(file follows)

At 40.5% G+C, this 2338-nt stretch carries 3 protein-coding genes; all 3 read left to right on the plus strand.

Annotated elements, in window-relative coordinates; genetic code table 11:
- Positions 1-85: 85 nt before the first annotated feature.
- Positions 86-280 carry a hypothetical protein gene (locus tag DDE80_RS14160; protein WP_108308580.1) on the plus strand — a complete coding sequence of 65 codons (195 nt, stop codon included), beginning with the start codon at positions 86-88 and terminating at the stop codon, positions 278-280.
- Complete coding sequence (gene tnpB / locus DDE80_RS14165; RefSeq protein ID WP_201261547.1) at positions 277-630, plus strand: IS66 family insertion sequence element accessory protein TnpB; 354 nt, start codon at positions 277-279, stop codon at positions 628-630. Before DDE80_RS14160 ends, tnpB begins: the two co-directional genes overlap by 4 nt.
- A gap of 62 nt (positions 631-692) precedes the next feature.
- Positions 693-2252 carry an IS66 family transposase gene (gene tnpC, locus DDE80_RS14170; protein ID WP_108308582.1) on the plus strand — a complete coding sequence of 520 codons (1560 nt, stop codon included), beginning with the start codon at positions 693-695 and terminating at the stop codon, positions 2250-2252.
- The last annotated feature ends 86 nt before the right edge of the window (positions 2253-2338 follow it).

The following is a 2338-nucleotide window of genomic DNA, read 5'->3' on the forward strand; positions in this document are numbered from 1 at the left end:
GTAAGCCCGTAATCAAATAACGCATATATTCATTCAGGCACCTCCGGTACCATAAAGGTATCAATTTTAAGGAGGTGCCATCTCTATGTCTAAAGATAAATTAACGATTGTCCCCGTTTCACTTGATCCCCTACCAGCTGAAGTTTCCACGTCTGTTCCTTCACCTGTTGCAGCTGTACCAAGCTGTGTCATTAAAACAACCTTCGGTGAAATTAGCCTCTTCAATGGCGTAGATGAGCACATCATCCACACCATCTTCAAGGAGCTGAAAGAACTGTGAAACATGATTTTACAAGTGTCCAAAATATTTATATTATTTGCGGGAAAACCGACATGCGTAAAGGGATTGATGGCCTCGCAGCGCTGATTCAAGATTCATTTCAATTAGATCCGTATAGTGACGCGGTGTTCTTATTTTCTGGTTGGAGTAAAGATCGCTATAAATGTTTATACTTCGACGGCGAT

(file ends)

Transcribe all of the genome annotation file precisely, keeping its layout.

At 40.5% G+C, this 2338-nt stretch carries 3 protein-coding genes; all 3 read left to right on the plus strand.

Annotated elements, in window-relative coordinates; genetic code table 11:
- Positions 1-85: 85 nt before the first annotated feature.
- Positions 86-280 carry a hypothetical protein gene (locus tag DDE80_RS14160; protein WP_108308580.1) on the plus strand — a complete coding sequence of 65 codons (195 nt, stop codon included), beginning with the start codon at positions 86-88 and terminating at the stop codon, positions 278-280.
- Complete coding sequence (gene tnpB / locus DDE80_RS14165; RefSeq protein ID WP_201261547.1) at positions 277-630, plus strand: IS66 family insertion sequence element accessory protein TnpB; 354 nt, start codon at positions 277-279, stop codon at positions 628-630. Before DDE80_RS14160 ends, tnpB begins: the two co-directional genes overlap by 4 nt.
- A gap of 62 nt (positions 631-692) precedes the next feature.
- Positions 693-2252 carry an IS66 family transposase gene (gene tnpC, locus DDE80_RS14170; protein ID WP_108308582.1) on the plus strand — a complete coding sequence of 520 codons (1560 nt, stop codon included), beginning with the start codon at positions 693-695 and terminating at the stop codon, positions 2250-2252.
- The last annotated feature ends 86 nt before the right edge of the window (positions 2253-2338 follow it).

The following is a 2338-nucleotide window of genomic DNA, read 5'->3' on the forward strand; positions in this document are numbered from 1 at the left end:
GTAAGCCCGTAATCAAATAACGCATATATTCATTCAGGCACCTCCGGTACCATAAAGGTATCAATTTTAAGGAGGTGCCATCTCTATGTCTAAAGATAAATTAACGATTGTCCCCGTTTCACTTGATCCCCTACCAGCTGAAGTTTCCACGTCTGTTCCTTCACCTGTTGCAGCTGTACCAAGCTGTGTCATTAAAACAACCTTCGGTGAAATTAGCCTCTTCAATGGCGTAGATGAGCACATCATCCACACCATCTTCAAGGAGCTGAAAGAACTGTGAAACATGATTTTACAAGTGTCCAAAATATTTATATTATTTGCGGGAAAACCGACATGCGTAAAGGGATTGATGGCCTCGCAGCGCTGATTCAAGATTCATTTCAATTAGATCCGTATAGTGACGCGGTGTTCTTATTTTCTGGTTGGAGTAAAGATCGCTATAAATGTTTATACTTCGACGGCGAT